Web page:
Thursday, January 5, 2012

My Korean Deli: Risking Everything for a Convenience Store, by Ben Ryder Howe

Ben Ryder Howe's family came to the "New World" on the Mayflower. He is an editor at the Paris Review, the literary magazine founded by George Plimpton. His wife Gab's Korean-American family came to the United States just a few decades ago. Gab is a corporate lawyer who has burned out and wants to help her parents by putting the money she and Ben have saved to buy an apartment of their own (they live in her parents' basement) into buying a convenience store. Does this seem like a good idea? Well....

Howe weaves together the story of their deli ownership--the search for a suitable store to buy, the process of learning how to run the store, the oddball customers and employees, the struggle between he and his mother-in-law Kay about what inventory to stock, the horrendous fines levied by New York City for infractions of various kinds--with the story of his work at the Review (Plimpton dies during the two years covered in the book) and reflections on marriage, family, and the immigrant experience.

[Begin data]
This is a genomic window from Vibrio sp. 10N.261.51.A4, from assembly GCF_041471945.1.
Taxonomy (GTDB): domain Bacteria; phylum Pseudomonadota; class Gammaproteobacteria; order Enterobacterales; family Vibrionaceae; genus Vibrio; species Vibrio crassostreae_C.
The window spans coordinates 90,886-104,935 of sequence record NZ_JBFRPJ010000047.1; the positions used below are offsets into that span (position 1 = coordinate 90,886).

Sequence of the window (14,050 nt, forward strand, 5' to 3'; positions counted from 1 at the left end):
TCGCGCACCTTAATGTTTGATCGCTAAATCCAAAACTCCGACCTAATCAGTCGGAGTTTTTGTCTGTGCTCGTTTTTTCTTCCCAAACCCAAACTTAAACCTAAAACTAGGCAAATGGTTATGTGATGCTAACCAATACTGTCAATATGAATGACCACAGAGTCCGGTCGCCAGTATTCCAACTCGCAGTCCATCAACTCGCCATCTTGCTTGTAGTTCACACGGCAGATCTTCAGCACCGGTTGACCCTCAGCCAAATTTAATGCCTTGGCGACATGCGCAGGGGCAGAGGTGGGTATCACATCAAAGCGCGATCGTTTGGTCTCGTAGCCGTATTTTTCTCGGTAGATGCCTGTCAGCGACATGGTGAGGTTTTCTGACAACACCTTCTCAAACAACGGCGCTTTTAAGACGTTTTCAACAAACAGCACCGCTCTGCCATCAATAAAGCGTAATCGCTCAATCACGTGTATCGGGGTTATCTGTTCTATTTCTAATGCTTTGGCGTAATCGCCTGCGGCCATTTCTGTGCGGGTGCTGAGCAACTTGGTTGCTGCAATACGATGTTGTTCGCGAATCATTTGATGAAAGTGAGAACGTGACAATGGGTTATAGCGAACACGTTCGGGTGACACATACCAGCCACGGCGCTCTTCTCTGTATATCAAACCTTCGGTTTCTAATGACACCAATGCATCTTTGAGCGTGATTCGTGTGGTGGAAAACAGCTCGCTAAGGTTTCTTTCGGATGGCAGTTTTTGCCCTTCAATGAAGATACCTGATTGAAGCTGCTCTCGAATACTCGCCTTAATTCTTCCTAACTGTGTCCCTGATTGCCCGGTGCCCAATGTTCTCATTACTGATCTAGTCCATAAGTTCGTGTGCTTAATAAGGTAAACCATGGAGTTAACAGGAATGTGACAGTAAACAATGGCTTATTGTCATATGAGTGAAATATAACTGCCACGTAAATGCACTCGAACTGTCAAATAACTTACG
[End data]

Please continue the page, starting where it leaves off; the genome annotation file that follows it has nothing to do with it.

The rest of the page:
The parts of the book on both aspects of Howe's work life are funny--in surprisingly similar ways. Although Howe portrays himself as something of a dufus, he endeared himself to me through the respect he developed for the work of convenience store owners and employees and his struggles to understand his wife's family. I did wish, however, that he had given Gab and Kay--both fascinating characters--a chance to tell us their stories themselves.

Favorite passages:
Forgetting what it's like to suffer can be a good thing, since suffering can make people too cut-throat for society's good. But suffering also breeds certain capacities that are easily lost, such as the ability to focus and a willingness to engage with conflict. These are things that I believe Kay thinks I'm incapable of.

My mother-in-law . . . [is] the archetype of a certain New Yorker who, whatever her actual story, is assumed to have sacrificed so much and worked so hard just to be here that it almost makes you defensive. Why are YOU here? What's YOUR story? It's not only people like Gab who struggle to live up to their parents' example, in other words; it's all of us. New York never let syou just sit there and relax. So many people are dying to get in, and willing to do almost anything to stay once they get here.

. . . self-reliance is a compulsion, not a skill you acquire because you or your parents thought it would be good for character development. You acquire it by becoming scarred, and becoming incurably suspicious that if you don't take care of a job yourself, no one will.

No comments:

Post a Comment